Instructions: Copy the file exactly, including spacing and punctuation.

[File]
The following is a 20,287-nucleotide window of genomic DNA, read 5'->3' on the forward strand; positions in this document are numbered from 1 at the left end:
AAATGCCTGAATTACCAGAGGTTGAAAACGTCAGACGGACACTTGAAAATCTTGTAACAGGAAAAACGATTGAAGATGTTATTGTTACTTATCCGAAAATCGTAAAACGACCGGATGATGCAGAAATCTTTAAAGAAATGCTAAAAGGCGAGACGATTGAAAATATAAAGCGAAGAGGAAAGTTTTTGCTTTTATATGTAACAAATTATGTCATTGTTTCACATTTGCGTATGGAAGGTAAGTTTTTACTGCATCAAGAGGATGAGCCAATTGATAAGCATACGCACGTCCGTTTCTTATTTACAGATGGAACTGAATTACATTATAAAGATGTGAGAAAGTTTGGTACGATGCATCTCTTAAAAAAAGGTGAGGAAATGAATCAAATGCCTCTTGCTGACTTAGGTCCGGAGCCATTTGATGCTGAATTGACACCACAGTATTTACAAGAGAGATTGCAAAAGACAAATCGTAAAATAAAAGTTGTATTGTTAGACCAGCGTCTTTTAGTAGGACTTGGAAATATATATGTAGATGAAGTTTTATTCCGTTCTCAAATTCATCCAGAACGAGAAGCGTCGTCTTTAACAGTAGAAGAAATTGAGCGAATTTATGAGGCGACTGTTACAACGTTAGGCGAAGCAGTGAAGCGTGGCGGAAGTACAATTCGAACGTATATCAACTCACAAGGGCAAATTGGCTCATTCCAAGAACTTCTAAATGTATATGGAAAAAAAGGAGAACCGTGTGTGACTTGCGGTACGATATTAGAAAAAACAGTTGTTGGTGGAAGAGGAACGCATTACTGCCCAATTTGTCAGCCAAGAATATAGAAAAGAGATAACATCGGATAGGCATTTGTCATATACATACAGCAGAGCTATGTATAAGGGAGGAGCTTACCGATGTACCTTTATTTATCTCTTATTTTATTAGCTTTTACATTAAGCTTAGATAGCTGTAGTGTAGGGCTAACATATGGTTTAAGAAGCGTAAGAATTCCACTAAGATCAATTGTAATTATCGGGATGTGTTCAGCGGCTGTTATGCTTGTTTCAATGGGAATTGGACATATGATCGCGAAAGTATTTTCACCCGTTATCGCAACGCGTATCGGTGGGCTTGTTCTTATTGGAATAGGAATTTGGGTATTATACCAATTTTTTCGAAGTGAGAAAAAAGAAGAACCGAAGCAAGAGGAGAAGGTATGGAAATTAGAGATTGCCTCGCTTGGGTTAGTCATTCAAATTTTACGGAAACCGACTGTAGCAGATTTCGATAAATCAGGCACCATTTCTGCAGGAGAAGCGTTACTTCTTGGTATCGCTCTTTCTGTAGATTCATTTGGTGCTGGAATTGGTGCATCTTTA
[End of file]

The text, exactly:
The following is a 20,287-nucleotide window of genomic DNA, read 5'->3' on the forward strand; positions in this document are numbered from 1 at the left end:
AAATGCCTGAATTACCAGAGGTTGAAAACGTCAGACGGACACTTGAAAATCTTGTAACAGGAAAAACGATTGAAGATGTTATTGTTACTTATCCGAAAATCGTAAAACGACCGGATGATGCAGAAATCTTTAAAGAAATGCTAAAAGGCGAGACGATTGAAAATATAAAGCGAAGAGGAAAGTTTTTGCTTTTATATGTAACAAATTATGTCATTGTTTCACATTTGCGTATGGAAGGTAAGTTTTTACTGCATCAAGAGGATGAGCCAATTGATAAGCATACGCACGTCCGTTTCTTATTTACAGATGGAACTGAATTACATTATAAAGATGTGAGAAAGTTTGGTACGATGCATCTCTTAAAAAAAGGTGAGGAAATGAATCAAATGCCTCTTGCTGACTTAGGTCCGGAGCCATTTGATGCTGAATTGACACCACAGTATTTACAAGAGAGATTGCAAAAGACAAATCGTAAAATAAAAGTTGTATTGTTAGACCAGCGTCTTTTAGTAGGACTTGGAAATATATATGTAGATGAAGTTTTATTCCGTTCTCAAATTCATCCAGAACGAGAAGCGTCGTCTTTAACAGTAGAAGAAATTGAGCGAATTTATGAGGCGACTGTTACAACGTTAGGCGAAGCAGTGAAGCGTGGCGGAAGTACAATTCGAACGTATATCAACTCACAAGGGCAAATTGGCTCATTCCAAGAACTTCTAAATGTATATGGAAAAAAAGGAGAACCGTGTGTGACTTGCGGTACGATATTAGAAAAAACAGTTGTTGGTGGAAGAGGAACGCATTACTGCCCAATTTGTCAGCCAAGAATATAGAAAAGAGATAACATCGGATAGGCATTTGTCATATACATACAGCAGAGCTATGTATAAGGGAGGAGCTTACCGATGTACCTTTATTTATCTCTTATTTTATTAGCTTTTACATTAAGCTTAGATAGCTGTAGTGTAGGGCTAACATATGGTTTAAGAAGCGTAAGAATTCCACTAAGATCAATTGTAATTATCGGGATGTGTTCAGCGGCTGTTATGCTTGTTTCAATGGGAATTGGACATATGATCGCGAAAGTATTTTCACCCGTTATCGCAACGCGTATCGGTGGGCTTGTTCTTATTGGAATAGGAATTTGGGTATTATACCAATTTTTTCGAAGTGAGAAAAAAGAAGAACCGAAGCAAGAGGAGAAGGTATGGAAATTAGAGATTGCCTCGCTTGGGTTAGTCATTCAAATTTTACGGAAACCGACTGTAGCAGATTTCGATAAATCAGGCACCATTTCTGCAGGAGAAGCGTTACTTCTTGGTATCGCTCTTTCTGTAGATTCATTTGGTGCTGGAATTGGTGCATCTTTA